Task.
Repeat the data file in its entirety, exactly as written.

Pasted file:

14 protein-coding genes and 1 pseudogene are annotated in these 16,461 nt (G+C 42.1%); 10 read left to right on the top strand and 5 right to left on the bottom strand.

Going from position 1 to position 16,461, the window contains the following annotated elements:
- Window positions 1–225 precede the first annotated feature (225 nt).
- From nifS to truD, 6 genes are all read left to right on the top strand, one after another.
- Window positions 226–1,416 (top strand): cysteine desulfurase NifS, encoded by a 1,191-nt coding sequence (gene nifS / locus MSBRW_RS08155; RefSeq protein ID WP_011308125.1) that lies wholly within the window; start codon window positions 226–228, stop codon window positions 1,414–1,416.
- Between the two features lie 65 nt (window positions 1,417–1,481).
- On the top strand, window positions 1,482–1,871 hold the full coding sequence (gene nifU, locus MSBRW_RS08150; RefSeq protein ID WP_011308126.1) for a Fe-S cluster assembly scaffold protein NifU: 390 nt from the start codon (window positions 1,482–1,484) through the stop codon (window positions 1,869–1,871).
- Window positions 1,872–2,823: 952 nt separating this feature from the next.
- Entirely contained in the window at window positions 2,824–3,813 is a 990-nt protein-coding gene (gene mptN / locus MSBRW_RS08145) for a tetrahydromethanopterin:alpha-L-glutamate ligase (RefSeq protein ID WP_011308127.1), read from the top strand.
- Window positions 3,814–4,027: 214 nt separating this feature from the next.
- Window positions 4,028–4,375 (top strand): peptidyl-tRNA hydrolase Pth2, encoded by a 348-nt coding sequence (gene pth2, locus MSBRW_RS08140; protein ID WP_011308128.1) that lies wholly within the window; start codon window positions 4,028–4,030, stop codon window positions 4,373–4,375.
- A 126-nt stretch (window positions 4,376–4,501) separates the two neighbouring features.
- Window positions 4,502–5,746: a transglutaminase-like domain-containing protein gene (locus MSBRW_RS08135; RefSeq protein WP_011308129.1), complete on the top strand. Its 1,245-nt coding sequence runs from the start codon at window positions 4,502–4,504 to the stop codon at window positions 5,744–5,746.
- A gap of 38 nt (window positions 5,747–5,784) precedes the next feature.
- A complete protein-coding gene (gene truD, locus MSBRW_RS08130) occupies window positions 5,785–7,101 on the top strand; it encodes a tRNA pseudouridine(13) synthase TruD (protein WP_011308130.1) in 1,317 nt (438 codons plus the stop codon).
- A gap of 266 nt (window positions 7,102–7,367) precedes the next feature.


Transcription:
14 protein-coding genes and 1 pseudogene are annotated in these 16,461 nt (G+C 42.1%); 10 read left to right on the top strand and 5 right to left on the bottom strand.

Going from position 1 to position 16,461, the window contains the following annotated elements:
- Window positions 1–225 precede the first annotated feature (225 nt).
- From nifS to truD, 6 genes are all read left to right on the top strand, one after another.
- Window positions 226–1,416 (top strand): cysteine desulfurase NifS, encoded by a 1,191-nt coding sequence (gene nifS / locus MSBRW_RS08155; RefSeq protein ID WP_011308125.1) that lies wholly within the window; start codon window positions 226–228, stop codon window positions 1,414–1,416.
- Between the two features lie 65 nt (window positions 1,417–1,481).
- On the top strand, window positions 1,482–1,871 hold the full coding sequence (gene nifU, locus MSBRW_RS08150; RefSeq protein ID WP_011308126.1) for a Fe-S cluster assembly scaffold protein NifU: 390 nt from the start codon (window positions 1,482–1,484) through the stop codon (window positions 1,869–1,871).
- Window positions 1,872–2,823: 952 nt separating this feature from the next.
- Entirely contained in the window at window positions 2,824–3,813 is a 990-nt protein-coding gene (gene mptN / locus MSBRW_RS08145) for a tetrahydromethanopterin:alpha-L-glutamate ligase (RefSeq protein ID WP_011308127.1), read from the top strand.
- Window positions 3,814–4,027: 214 nt separating this feature from the next.
- Window positions 4,028–4,375 (top strand): peptidyl-tRNA hydrolase Pth2, encoded by a 348-nt coding sequence (gene pth2, locus MSBRW_RS08140; protein ID WP_011308128.1) that lies wholly within the window; start codon window positions 4,028–4,030, stop codon window positions 4,373–4,375.
- A 126-nt stretch (window positions 4,376–4,501) separates the two neighbouring features.
- Window positions 4,502–5,746: a transglutaminase-like domain-containing protein gene (locus MSBRW_RS08135; RefSeq protein WP_011308129.1), complete on the top strand. Its 1,245-nt coding sequence runs from the start codon at window positions 4,502–4,504 to the stop codon at window positions 5,744–5,746.
- A gap of 38 nt (window positions 5,747–5,784) precedes the next feature.
- A complete protein-coding gene (gene truD, locus MSBRW_RS08130) occupies window positions 5,785–7,101 on the top strand; it encodes a tRNA pseudouridine(13) synthase TruD (protein WP_011308130.1) in 1,317 nt (438 codons plus the stop codon).
- A gap of 266 nt (window positions 7,102–7,367) precedes the next feature.